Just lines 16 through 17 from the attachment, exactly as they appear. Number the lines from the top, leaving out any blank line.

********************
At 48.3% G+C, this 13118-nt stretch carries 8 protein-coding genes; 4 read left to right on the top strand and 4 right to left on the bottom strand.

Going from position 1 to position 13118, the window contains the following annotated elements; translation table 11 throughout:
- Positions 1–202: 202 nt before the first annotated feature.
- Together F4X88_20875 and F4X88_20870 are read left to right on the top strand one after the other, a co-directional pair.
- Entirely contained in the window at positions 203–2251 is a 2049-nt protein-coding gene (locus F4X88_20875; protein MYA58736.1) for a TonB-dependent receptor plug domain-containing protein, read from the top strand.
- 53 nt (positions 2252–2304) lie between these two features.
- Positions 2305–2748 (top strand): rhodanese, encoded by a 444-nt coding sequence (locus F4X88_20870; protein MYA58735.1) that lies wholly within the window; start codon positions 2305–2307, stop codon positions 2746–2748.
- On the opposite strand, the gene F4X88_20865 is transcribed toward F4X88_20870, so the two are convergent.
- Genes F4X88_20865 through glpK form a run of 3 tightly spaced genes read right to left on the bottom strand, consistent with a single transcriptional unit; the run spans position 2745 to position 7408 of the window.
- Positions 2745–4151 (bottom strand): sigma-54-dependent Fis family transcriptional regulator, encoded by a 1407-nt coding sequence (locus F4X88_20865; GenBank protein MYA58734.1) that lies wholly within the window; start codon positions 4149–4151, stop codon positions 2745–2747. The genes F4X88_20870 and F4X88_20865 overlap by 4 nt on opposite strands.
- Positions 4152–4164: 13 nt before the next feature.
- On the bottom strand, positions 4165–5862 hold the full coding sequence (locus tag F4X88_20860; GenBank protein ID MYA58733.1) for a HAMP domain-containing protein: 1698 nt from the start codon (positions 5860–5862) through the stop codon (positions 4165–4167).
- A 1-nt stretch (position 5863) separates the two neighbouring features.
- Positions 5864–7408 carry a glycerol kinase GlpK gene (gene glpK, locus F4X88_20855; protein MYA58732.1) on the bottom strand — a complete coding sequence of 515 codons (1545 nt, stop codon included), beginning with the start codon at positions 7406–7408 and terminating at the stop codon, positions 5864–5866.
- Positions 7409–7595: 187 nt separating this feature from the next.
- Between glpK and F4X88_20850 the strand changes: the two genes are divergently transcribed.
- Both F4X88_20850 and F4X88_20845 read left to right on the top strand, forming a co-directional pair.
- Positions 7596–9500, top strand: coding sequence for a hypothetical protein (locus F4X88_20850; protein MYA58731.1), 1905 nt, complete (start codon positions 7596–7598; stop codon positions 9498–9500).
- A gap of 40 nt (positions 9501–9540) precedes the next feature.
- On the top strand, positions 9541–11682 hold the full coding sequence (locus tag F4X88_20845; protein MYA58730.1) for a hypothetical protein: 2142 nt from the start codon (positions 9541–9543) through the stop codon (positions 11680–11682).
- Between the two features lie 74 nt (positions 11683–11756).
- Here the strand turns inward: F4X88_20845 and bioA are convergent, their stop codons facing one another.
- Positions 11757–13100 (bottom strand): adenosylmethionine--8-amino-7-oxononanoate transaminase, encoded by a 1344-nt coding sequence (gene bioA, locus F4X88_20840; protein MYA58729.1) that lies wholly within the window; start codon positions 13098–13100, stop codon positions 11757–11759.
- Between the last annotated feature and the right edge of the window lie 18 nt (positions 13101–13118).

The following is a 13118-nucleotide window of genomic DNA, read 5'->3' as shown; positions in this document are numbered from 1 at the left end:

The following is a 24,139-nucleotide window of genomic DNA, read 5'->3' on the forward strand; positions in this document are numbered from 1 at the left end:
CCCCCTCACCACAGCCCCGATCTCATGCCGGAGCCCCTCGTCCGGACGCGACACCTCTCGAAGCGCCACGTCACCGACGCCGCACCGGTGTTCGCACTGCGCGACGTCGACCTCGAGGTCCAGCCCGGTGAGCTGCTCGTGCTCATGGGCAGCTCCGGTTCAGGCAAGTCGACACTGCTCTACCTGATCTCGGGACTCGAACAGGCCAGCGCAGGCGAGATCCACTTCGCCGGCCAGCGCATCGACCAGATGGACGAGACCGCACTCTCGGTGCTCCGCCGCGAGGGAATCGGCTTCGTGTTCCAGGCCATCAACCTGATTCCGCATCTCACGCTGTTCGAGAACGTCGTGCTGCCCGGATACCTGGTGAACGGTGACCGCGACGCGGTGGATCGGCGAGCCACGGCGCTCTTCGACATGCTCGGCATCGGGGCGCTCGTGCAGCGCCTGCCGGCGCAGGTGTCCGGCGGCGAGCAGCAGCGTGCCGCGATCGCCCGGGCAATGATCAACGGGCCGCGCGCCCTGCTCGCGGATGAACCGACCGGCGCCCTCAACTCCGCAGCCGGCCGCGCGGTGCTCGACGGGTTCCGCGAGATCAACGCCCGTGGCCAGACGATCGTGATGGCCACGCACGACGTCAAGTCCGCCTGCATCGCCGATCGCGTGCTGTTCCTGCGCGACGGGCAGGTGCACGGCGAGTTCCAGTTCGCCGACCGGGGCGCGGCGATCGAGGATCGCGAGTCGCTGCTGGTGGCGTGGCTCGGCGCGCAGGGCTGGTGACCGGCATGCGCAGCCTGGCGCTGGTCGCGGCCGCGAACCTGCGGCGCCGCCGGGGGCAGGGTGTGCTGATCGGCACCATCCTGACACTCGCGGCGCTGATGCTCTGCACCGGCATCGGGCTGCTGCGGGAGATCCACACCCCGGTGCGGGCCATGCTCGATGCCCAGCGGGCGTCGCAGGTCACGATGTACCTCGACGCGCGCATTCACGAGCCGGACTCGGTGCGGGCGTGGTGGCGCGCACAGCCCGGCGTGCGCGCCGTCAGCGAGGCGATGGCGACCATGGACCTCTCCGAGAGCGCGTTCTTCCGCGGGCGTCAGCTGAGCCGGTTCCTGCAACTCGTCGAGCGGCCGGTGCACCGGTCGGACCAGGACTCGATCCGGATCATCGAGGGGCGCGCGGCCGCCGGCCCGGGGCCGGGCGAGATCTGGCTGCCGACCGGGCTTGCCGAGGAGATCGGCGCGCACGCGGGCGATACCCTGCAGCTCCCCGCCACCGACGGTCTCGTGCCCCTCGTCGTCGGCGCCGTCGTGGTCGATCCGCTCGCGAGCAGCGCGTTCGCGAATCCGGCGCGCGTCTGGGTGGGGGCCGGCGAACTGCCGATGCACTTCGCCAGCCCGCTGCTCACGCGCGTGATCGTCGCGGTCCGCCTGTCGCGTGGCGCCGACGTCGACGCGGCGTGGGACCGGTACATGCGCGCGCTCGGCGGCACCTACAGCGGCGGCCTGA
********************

- Between glpK and F4X88_20850 the strand changes: the two genes are divergently transcribed.
- Both F4X88_20850 and F4X88_20845 read left to right on the top strand, forming a co-directional pair.